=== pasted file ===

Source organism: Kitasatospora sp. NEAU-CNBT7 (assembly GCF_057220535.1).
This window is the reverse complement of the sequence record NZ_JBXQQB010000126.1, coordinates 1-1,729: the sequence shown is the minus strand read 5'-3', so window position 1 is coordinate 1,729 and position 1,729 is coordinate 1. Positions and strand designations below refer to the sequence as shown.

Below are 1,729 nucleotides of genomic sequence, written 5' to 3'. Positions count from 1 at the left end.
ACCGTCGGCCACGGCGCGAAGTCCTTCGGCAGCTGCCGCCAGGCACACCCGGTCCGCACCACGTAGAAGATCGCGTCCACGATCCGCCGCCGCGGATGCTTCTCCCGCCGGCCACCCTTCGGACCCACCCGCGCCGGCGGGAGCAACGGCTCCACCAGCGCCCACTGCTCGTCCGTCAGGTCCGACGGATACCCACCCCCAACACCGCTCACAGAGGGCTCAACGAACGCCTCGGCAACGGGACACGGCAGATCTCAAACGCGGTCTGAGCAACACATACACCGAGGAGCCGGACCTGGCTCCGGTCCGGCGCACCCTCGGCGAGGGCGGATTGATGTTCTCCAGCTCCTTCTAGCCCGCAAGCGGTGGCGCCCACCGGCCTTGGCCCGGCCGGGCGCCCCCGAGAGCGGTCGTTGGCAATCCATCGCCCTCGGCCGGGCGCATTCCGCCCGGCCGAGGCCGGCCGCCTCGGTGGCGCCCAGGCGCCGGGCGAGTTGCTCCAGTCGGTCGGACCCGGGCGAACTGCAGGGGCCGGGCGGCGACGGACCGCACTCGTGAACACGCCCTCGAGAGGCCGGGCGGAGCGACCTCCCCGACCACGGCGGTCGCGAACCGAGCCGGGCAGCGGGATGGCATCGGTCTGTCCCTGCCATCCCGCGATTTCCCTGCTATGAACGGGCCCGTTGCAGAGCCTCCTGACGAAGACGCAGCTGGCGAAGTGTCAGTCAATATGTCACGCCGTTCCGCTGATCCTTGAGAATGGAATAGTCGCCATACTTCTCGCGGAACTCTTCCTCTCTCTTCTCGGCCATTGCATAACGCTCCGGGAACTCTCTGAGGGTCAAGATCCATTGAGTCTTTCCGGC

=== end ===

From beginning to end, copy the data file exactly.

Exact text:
Source organism: Kitasatospora sp. NEAU-CNBT7 (assembly GCF_057220535.1).
This window is the reverse complement of the sequence record NZ_JBXQQB010000126.1, coordinates 1-1,729: the sequence shown is the minus strand read 5'-3', so window position 1 is coordinate 1,729 and position 1,729 is coordinate 1. Positions and strand designations below refer to the sequence as shown.

Below are 1,729 nucleotides of genomic sequence, written 5' to 3'. Positions count from 1 at the left end.
ACCGTCGGCCACGGCGCGAAGTCCTTCGGCAGCTGCCGCCAGGCACACCCGGTCCGCACCACGTAGAAGATCGCGTCCACGATCCGCCGCCGCGGATGCTTCTCCCGCCGGCCACCCTTCGGACCCACCCGCGCCGGCGGGAGCAACGGCTCCACCAGCGCCCACTGCTCGTCCGTCAGGTCCGACGGATACCCACCCCCAACACCGCTCACAGAGGGCTCAACGAACGCCTCGGCAACGGGACACGGCAGATCTCAAACGCGGTCTGAGCAACACATACACCGAGGAGCCGGACCTGGCTCCGGTCCGGCGCACCCTCGGCGAGGGCGGATTGATGTTCTCCAGCTCCTTCTAGCCCGCAAGCGGTGGCGCCCACCGGCCTTGGCCCGGCCGGGCGCCCCCGAGAGCGGTCGTTGGCAATCCATCGCCCTCGGCCGGGCGCATTCCGCCCGGCCGAGGCCGGCCGCCTCGGTGGCGCCCAGGCGCCGGGCGAGTTGCTCCAGTCGGTCGGACCCGGGCGAACTGCAGGGGCCGGGCGGCGACGGACCGCACTCGTGAACACGCCCTCGAGAGGCCGGGCGGAGCGACCTCCCCGACCACGGCGGTCGCGAACCGAGCCGGGCAGCGGGATGGCATCGGTCTGTCCCTGCCATCCCGCGATTTCCCTGCTATGAACGGGCCCGTTGCAGAGCCTCCTGACGAAGACGCAGCTGGCGAAGTGTCAGTCAATATGTCACGCCGTTCCGCTGATCCTTGAGAATGGAATAGTCGCCATACTTCTCGCGGAACTCTTCCTCTCTCTTCTCGGCCATTGCATAACGCTCCGGGAACTCTCTGAGGGTCAAGATCCATTGAGTCTTTCCGGC